The Flynn matter–the ball in this scenario–is officially in the court of U.S. District Judge Emmet Sullivan. Everyone is watching and waiting to see how Sullivan will react to the DOJ moving to dismiss a case after the defendant pleaded guilty. Flynn said in open court that he wasn’t going to challenge the circumstances of the fateful FBI interview that led to the charges—even as Sullivan himself expressed concern about said circumstances.

A Dec. 2018 filing submitted by Mueller, Brandon Van Grack and Zainab N. Ahmad completely rejected those concerns.

“When faced with the FBI’s questions on January 24, during an interview that was voluntary and cordial, the defendant repeated the same false statements. The Court should reject the defendant’s attempt to minimize the seriousness of those false statements to the FBI,” they said. “The circumstances of the defendant’s interview also show that his decision to make false statements was voluntary and intentional.”

The Special Counsel’s Office also said FBI agents gave Flynn “multiple opportunities to correct his false statements by revisiting key questions.”

“When the defendant said he did not remember something they knew he said, they used the exact words the defendant had used in order to prompt a truthful response,” the filing continued. “But the defendant never corrected his false statements. The interview was voluntary, and lacked any indicia of coercion.”

Indeed, there was also a time when Sullivan wondered aloud if prosecutors in Mueller’s office considered charging Flynn for treason. Sullivan quickly apologized for that, but still let Flynn have it.

In the end, Sullivan said that Flynn’s crime was a “very serious one,” and slammed him for “selling out” America.

“You were an unregistered agent of a foreign country while serving as the National Security Advisor to the president!” he said. “Arguably, this undermines everything this flag over here stands for! Arguably, you sold your country out!”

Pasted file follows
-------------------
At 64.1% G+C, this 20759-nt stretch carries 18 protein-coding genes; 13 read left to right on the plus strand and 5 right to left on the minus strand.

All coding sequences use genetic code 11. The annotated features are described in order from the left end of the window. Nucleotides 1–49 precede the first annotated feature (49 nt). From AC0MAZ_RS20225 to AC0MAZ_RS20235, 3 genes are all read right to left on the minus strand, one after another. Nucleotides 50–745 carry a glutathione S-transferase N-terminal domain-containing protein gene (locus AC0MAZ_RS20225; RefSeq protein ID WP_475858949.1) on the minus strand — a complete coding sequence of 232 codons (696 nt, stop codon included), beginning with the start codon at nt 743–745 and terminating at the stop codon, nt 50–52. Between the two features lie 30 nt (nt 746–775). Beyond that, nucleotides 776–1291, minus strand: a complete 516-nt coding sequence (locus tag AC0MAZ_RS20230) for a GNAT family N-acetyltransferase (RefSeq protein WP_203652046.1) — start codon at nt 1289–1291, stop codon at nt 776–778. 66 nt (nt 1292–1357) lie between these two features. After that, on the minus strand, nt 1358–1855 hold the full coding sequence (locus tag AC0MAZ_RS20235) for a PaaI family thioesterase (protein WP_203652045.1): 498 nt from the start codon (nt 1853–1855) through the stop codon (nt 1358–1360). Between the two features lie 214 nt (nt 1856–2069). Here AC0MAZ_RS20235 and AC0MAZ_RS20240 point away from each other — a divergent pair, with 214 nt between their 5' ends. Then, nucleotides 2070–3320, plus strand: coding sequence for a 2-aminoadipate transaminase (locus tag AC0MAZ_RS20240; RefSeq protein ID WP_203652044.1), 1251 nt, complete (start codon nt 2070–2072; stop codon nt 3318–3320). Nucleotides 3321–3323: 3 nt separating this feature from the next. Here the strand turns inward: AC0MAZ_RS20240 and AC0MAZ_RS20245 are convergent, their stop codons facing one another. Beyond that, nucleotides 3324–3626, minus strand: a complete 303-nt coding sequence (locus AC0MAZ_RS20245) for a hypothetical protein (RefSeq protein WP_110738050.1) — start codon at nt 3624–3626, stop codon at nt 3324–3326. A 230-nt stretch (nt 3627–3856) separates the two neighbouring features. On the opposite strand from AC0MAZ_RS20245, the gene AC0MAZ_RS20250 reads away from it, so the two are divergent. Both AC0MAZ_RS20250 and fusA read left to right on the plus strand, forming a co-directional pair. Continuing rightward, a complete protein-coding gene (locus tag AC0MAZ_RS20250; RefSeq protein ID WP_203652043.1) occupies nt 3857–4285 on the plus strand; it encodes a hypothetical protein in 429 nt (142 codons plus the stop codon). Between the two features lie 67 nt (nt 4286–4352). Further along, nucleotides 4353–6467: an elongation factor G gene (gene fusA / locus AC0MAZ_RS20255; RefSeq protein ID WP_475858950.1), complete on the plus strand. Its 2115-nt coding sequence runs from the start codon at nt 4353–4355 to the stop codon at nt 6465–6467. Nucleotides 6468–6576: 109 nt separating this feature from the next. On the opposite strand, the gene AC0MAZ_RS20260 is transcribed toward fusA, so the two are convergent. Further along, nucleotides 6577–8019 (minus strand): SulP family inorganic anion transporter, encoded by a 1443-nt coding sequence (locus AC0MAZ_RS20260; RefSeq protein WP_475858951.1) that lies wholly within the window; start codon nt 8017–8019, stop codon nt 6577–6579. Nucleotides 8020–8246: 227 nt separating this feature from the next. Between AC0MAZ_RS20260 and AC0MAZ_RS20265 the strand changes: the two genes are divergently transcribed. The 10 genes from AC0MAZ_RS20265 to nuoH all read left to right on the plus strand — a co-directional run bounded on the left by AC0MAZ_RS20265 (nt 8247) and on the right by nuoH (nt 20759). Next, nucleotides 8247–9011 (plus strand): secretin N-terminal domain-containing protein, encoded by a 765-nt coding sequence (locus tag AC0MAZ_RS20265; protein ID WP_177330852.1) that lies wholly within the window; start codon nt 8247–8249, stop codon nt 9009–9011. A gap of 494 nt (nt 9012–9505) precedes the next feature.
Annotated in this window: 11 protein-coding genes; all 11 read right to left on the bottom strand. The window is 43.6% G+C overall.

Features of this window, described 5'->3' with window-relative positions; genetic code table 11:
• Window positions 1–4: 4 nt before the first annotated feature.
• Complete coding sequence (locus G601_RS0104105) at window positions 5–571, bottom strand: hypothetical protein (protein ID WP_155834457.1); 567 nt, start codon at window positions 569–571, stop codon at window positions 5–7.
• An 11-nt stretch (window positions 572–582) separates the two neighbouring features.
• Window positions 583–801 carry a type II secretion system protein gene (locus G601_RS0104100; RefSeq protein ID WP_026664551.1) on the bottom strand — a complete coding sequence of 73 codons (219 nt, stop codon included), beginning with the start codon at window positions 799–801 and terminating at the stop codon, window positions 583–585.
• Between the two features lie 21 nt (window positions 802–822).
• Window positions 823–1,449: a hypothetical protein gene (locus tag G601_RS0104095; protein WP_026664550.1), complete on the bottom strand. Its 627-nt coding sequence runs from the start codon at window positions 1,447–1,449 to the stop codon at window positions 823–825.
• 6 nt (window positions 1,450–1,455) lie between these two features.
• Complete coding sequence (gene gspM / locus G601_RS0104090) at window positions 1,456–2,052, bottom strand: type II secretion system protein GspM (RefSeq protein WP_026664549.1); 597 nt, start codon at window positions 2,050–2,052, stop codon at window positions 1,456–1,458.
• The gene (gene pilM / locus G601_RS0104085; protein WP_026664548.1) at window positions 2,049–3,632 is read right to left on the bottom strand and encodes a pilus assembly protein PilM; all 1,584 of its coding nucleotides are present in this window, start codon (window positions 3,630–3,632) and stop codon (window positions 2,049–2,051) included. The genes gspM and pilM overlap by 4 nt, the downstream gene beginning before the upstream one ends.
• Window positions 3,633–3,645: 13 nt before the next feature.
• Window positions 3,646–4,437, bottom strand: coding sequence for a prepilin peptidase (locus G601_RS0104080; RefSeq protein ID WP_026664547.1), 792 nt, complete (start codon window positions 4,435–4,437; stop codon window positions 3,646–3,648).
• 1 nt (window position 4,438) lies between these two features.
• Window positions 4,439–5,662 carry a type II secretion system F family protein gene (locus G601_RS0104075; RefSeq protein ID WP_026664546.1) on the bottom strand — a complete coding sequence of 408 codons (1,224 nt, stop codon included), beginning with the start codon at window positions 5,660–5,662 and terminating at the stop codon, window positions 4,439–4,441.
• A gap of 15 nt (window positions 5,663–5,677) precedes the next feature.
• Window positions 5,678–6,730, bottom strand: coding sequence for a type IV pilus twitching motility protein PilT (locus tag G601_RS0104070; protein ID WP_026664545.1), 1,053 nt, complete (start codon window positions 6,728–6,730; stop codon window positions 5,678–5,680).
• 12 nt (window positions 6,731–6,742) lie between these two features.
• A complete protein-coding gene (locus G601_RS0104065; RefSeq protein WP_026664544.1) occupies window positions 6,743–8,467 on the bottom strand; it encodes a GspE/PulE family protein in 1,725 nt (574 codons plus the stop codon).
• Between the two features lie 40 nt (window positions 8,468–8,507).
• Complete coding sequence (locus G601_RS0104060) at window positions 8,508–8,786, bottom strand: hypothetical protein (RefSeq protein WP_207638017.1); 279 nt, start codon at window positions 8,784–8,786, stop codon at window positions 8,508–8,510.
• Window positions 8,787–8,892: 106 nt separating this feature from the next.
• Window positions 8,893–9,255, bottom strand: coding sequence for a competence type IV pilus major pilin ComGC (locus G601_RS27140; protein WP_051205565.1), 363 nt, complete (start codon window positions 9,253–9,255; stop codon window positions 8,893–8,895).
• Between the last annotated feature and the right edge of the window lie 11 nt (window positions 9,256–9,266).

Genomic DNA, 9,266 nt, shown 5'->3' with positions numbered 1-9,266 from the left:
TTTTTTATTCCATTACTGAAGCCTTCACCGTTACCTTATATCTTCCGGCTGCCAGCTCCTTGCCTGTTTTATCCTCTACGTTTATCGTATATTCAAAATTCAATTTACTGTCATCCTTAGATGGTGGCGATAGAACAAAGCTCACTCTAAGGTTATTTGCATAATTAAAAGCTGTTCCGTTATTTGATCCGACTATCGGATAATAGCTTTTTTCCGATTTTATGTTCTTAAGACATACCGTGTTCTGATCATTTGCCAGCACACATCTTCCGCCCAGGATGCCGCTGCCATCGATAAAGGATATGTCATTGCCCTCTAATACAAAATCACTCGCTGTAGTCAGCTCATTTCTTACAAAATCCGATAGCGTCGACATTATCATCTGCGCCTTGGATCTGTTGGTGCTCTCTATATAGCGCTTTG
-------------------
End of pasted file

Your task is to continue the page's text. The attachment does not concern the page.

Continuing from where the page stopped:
“I’m not hiding my disgust, my disdain, for this criminal offense,” Sullivan added.

Judge Sullivan ultimately accepted Flynn’s guilty plea and both parties were in agreement on no jail time. That was largely because the Special Counsel’s Office viewed Flynn’s cooperation as valuable. A lot has changed since then. The DOJ, which appointed Mueller but which is now led by Barr, asked Sullivan on Thursday to dismiss the case with prejudice, so that it can never be filed again.

Zaid noted separately that one shouldn’t pretend to be sure about how Sullivan will rule.

“No one should ever try to predict what Judge Sullivan will do or how he will react,” he said. “I have appeared before him countless times over 25 years in cases against USGOVT. He is a very balanced jurist but you predict his reactions at your own peril.”

It’s worth noting that Sullivan is on record in another context expressing deep concern about Brady violations—the very misconduct Flynn’s new legal team eventually accused the FBI of committing:

Judge Sullivan, who presided over the trial of former U.S. Senator Ted Stevens—which was marred by prosecutorial misconduct—is one of the prominent judges that has long issued his own individual Brady orders. But soon, as of January 2018, under the new order, all criminal court judges in New York will be mandated to do so.

As Sullivan explains in his op-ed, the purpose of the judge-issued Brady orders is, ultimately, to educate prosecutors on their legal and ethical obligations, to prevent wrongful convictions throughout the state and to provide a mechanism for sanctioning the small minority of prosecutors who deliberately conceal favorable evidence.

It’s also worth noting that we know how Sullivan handled the Ted Stevens case:

[Images via Andrew Caballero-Reynolds/AFP/Getty Images, Mark Wilson/Getty Images]

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Matt Naham is the Senior A.M. Editor of Law&Crime.